exploring such an amazing place was so delightful that it needs to be shared and continually rediscovered in good company.


02 October 2013

Dartmoor Delights (Part 1): Need I say more?

My first long-ish holiday since my arrival in the UK was a stop I had dreamed to do for a long time.  I had read descriptions of it, seen pictures of it, and dreamed of walking about its varied landscape.  For five days in August Iwas finally introduced to one of the most beautiful places in the world...in my humble opinion...Dartmoor National Park.

Leaving London an early, dreary Saturday morning I kept an open mind that the clouds would stay centered where they were and as I traveled southwest they might dissipate.  My hopes turned to reality; as I neared Exeter the clouds had cleared and the sun was making its way through. With the sun still shining, I made my way to my first round driving on what I know as the passenger side of a car
My transport in Dartmoor
and driving on the left side of the road.  Needless to say I was apprehensive, but not put off; I'd set my mind to it and me and my little automatic Vauxhall car were off to Dartmoor!

One lesson learned:  GPSs (or Sat Navs in England) suck for getting around in the country.  I should have known better, I'd seen them not work away from urban areas before.  But, an extra £20 got me a SatNav that got me to my destination--the lovely little Devon village of Moretonhampton--via the little back windy country roads...there was surely a more direct way.

The local church in Moretonhampton
Moretonhampton is how one might picture a typical English village.  A medieval church with its cemetery and headstones dating back to the 19th century (as least on those I could read).  Narrow streets wide enough for one.  Several small local pubs where one can grab some food and a pint after a day walking the Moor.  Interactions with locals who know each other and deal with the influx of visitors to their village from the UK and beyond.  I stopped at the tourist information center everyday before beginning to get the weather (and always changing feature on the moor).  They were always helpful, kind and curious as to where I was from--the state of Oregon via London was my response and I was surprised (and not so surprised) to learn that other Oregonians had made their way through Dartmoor as well.  Must be that pioneering spirit.  The five days spent in this quaint small village were as equally captiving and delightful than the Moor itself.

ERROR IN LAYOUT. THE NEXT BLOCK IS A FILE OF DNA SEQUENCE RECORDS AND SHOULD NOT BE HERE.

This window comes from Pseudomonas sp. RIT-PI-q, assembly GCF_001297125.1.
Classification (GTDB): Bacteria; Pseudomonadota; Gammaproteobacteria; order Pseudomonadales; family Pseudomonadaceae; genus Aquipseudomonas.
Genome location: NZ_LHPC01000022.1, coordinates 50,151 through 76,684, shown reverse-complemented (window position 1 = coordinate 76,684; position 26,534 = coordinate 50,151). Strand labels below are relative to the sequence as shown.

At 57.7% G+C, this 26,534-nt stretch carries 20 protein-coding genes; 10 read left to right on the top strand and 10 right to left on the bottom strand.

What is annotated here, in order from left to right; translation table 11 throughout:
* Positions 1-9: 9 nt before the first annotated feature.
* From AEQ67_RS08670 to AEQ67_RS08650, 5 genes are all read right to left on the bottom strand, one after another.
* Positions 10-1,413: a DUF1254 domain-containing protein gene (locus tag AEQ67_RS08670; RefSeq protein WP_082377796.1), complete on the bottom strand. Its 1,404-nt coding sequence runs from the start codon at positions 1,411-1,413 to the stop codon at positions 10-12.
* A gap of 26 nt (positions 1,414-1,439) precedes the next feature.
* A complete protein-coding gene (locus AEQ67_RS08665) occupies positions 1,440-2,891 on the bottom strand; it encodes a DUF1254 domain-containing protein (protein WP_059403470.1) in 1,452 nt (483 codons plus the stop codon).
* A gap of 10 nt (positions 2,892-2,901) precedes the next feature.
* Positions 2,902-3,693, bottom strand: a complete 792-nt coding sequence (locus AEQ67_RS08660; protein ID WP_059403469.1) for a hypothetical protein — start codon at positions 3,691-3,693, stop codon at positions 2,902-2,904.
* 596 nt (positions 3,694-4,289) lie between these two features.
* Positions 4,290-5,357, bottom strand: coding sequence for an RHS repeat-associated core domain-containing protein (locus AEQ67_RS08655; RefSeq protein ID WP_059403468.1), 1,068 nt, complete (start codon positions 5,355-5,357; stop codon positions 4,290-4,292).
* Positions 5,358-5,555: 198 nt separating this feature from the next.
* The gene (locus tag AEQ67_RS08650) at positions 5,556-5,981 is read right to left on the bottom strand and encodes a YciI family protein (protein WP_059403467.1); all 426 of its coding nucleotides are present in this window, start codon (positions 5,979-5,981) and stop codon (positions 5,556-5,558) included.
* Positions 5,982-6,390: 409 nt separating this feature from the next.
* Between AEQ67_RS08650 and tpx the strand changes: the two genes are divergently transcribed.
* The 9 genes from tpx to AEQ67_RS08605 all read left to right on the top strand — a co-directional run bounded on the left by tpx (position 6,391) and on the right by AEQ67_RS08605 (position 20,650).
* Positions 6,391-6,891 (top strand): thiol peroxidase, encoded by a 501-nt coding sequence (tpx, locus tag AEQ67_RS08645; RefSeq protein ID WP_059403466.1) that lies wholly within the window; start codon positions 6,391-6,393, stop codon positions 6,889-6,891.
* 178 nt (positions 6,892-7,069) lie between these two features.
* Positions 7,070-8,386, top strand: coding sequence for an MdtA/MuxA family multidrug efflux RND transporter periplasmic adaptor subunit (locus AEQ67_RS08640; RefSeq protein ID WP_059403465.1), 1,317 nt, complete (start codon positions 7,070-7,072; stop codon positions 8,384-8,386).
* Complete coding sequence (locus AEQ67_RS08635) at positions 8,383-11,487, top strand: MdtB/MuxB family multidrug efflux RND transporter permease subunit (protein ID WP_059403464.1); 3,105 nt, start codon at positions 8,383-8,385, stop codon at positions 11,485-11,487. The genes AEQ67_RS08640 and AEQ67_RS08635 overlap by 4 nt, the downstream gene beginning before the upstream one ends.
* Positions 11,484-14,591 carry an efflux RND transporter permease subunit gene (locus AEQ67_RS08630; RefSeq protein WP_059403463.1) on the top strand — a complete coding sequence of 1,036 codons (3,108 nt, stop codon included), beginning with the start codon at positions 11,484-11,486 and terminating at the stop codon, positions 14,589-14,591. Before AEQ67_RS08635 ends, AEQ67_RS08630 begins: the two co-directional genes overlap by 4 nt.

High Street, Moretonhampton

Upon arrival and settling I immediately set out to see what I had traveled all this way too see...the vast beauty I was sure the Dartmoor contained.  I arrived at the first Tor, undoubtedly the most well known, Hay Tor.  Needless to say I was a bit inspired:

I sit by the rocks, out of the moor
With the rushing of the wind
And many grazing sheep.
Blue sky, gray and white, the ceiling
Green grasses, purple and yellow, the floor

I hear the sheep, the birds, never a Hound.
But the jutting rocks and rounded mounds,
Easily tell a different story.

As far as I see, the scene amazes me,
Days of discovery are ahead.
A scene that inspired
Nothing prepares someone for the scene they behold upon arrival into the Hay Tor portion of the Dartmoor. Guide books talked about it and tried to describe it, but nothing can compare to actually rounding the bend and coming upon the sight of the largest rock formation on the Tor.  It is so well recognized that one book likened it to Australia's Ayer's Rock;  I could see why.  I walked among my surroundings and took it all in.

A windy day on Dartmoor.
Rock formations around Hay Tor